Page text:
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Making sense (and cents) from information overload.

Just as Lenin's statue and the Berlin Wail were pulled down as part of the reform movement in Russia and Eastern Europe, editors and gatekeepers were swept away in the information revolution of industrialized countries in the 1980s.

The rallying cry was "let us decide for ourselves," and the market did just that. Computer services such as NEXIS and CompuServe sprang up, allowing each person to choose his own content. Political junkies could log onto a campaign update database. Those who followed the film business could tap into a movie review bulletin board. Lawyers could access the transcript of the Clarence Thomas U.S. Supreme Court confirmation hearings without anyone picking or choosing the best quotes for them to read.

There are on-line discussion groups, bulletin boards, conferences, document repositories, information retrieval systems, and electronic mail. One system alone, The Internet -- primarily used among university personnel- has 2,800 news groups, some with more than 100,000 readers. Each day, The Internet adds about 25 megabytes of new information. It's like filling up the memory of a Macintosh Classic seven days a week and plugging each one into the system.

So, in the '90s, the problem is information overload, and the solution may open a whole new career path for communication professionals.

"When you're king a fire hydrant of information, someone who can hand you a glass of water will become very important," said Mitch Kapor, founder of Lotus Development Corp., one of the pioneer software companies in America.

Kapor has moved on and now runs ON Technology, dedicated to collaborative computing, and the Electronic Frontier Foundation, an organization concerned about civil liberties and computers. To reach large numbers of people, the Foundation places news and case summaries in a computer database without any restriction on who may access them. "It's a highly leveraged, low overheM" method of publishing, Kapor said.

With the proliferation of such information services, however, users are once again looking for someone to sort through all the material, select what's important, and pass it on in an organized fashion -- editors, to use the old word. Right now, most bulletin boards and on-line interest groups are subcommercial. Someone keeps them going, but not as a full-time job. As the information increases exponentially, Kapor predicts that customers will be willing to pay to support full-time editors for personal electronic newsletters. The value of the information is so high, Kapor believes that users will be willing to pay to have it organized, but because the potential base of users is so wide, each one won't have to pay very much.

These editors, however, will be quite different from the old-style generalists with green eyeshades and pencils behind their ears. The electronic newsletter editor will be in demand to the extent that users trust his or her discriminating judgment and expertise.

What's more, their "publications" may become the principal public forums for their particular subjects, eclipsing print counterparts. It's already happened in some areas. Speaking at the Association of American Law Schools' annual meeting in San Antonio, Texas, Kapor gave the example of a computer science professor at the University of Pennsylvania who is an electronic mail "junkie." He takes the most interesting material he receives and passes it along to a select group of 400 computer opinion-leaders, who rely on it to stay up to date on developments in the industry. It's mostly the same information that would have been available to all 400 individually, but the fact that it has been selected by this professor -- whose judgment is highly regarded -- makes it all the more significant.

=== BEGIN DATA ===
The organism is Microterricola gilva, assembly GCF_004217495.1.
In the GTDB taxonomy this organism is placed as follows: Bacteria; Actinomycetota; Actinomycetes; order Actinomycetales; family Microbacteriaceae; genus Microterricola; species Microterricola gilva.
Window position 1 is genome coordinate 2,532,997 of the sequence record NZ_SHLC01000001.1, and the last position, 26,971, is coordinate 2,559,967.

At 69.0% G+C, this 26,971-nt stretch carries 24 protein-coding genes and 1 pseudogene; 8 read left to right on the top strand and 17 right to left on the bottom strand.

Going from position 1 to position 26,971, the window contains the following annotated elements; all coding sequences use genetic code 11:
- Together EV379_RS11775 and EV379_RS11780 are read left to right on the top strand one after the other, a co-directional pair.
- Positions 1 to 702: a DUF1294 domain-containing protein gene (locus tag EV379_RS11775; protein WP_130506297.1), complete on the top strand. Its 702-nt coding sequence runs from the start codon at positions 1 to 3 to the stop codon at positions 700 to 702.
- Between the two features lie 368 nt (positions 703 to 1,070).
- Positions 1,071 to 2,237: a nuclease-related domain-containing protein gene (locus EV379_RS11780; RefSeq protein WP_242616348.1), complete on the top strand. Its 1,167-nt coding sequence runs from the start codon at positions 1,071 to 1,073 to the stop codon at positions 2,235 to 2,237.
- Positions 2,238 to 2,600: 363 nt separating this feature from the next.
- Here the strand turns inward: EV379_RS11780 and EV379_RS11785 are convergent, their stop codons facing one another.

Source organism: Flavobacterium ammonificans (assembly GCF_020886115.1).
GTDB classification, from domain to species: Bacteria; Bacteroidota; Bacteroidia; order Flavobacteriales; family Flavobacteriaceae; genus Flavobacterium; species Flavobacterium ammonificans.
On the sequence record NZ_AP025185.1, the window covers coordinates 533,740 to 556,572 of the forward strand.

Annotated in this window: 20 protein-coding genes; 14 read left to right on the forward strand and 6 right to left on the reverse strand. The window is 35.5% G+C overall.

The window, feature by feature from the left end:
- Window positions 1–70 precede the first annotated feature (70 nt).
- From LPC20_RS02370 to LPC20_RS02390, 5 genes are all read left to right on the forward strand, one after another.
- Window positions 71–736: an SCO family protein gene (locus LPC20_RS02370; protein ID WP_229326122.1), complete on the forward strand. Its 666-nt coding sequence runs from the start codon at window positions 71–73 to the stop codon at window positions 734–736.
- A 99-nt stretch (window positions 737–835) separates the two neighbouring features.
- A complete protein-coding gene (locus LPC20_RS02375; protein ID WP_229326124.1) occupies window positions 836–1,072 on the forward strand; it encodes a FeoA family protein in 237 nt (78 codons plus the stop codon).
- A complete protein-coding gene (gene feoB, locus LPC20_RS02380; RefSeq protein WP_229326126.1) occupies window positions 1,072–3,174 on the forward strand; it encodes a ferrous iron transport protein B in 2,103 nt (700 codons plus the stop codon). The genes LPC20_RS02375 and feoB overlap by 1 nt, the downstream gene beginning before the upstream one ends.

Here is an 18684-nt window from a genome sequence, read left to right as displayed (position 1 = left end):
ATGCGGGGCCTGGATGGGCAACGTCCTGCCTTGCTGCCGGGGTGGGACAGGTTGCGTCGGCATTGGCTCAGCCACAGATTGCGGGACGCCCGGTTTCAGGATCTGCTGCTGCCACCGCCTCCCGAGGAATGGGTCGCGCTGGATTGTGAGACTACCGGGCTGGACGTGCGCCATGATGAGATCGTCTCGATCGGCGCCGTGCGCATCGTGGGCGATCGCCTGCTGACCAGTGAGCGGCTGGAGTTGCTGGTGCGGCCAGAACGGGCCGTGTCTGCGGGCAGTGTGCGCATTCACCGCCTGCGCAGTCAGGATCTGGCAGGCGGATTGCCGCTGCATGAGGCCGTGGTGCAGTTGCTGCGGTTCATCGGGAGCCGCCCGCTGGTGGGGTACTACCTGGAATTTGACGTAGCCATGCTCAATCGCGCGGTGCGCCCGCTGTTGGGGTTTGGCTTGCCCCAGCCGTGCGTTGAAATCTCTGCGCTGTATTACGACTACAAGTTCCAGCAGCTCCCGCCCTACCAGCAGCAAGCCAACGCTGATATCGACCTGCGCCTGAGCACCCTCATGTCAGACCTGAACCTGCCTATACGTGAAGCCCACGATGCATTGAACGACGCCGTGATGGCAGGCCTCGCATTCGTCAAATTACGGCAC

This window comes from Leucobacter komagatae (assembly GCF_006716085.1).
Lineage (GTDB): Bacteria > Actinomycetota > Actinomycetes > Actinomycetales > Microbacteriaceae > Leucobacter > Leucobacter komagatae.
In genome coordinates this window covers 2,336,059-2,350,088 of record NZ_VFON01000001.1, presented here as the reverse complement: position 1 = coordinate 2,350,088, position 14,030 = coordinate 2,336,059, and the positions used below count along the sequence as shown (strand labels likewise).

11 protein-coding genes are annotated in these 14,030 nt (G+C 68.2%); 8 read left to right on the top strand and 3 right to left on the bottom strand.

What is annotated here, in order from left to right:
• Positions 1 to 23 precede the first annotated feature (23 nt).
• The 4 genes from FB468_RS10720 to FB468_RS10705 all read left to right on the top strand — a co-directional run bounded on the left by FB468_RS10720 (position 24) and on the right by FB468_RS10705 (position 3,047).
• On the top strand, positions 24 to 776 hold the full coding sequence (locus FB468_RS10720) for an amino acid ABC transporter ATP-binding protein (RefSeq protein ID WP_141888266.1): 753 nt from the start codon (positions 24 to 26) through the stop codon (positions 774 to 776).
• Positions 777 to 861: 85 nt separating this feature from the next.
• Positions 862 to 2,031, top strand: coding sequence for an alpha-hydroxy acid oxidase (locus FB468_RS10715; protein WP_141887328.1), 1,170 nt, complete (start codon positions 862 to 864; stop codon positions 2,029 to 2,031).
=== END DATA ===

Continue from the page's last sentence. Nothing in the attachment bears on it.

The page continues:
As these on-line publications become influential, organizational communicators will have to think of new ways of reaching their publics -- internal and external. I don't know exactly what the computer newsletters of the next five years will look like, but I do know they won't just be digitized versions of print publications.

Additionally, a whole new corps of editors will need to be trained: people who not only know how to organize and present information effectively, but who also know what their particular information is about. It may be that instead of training communicators about the oil industry, for example, petroleum engineers will be trained in communication strategies and will become editors.

But don't despair; there's always a place for the person with impeccable taste. Mitch Kapor tells the story of an on-line bulletin board on humor. No one really edited the thing; someone just took all the jokes that people submitted and typed them in. Problem was, a lot of them weren't very good. So, another person -- a regular reader -- started a new database entitled "humor-funny." Only those jokes that made him laugh made it on-line. Today, humor.funny is far more popular.

An editor made the difference.

Sheri Rosen, ABC, owns ConsultRosen Enterprises, 1468 Nelson St., Mandeville, LA 70448. The firm specializes in corporate publications and computer applications for public relations.
COPYRIGHT 1992 International Association of Business Communicators
No portion of this article can be reproduced without the express written permission from the copyright holder.
Copyright 1992, Gale Group. All rights reserved. Gale Group is a Thomson Corporation Company.

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Title Annotation:Computer Sense
Author:Rosen, Sheri
Publication:Communication World
Article Type:Column
Date:Mar 1, 1992
Previous Article:What about visual correctness?
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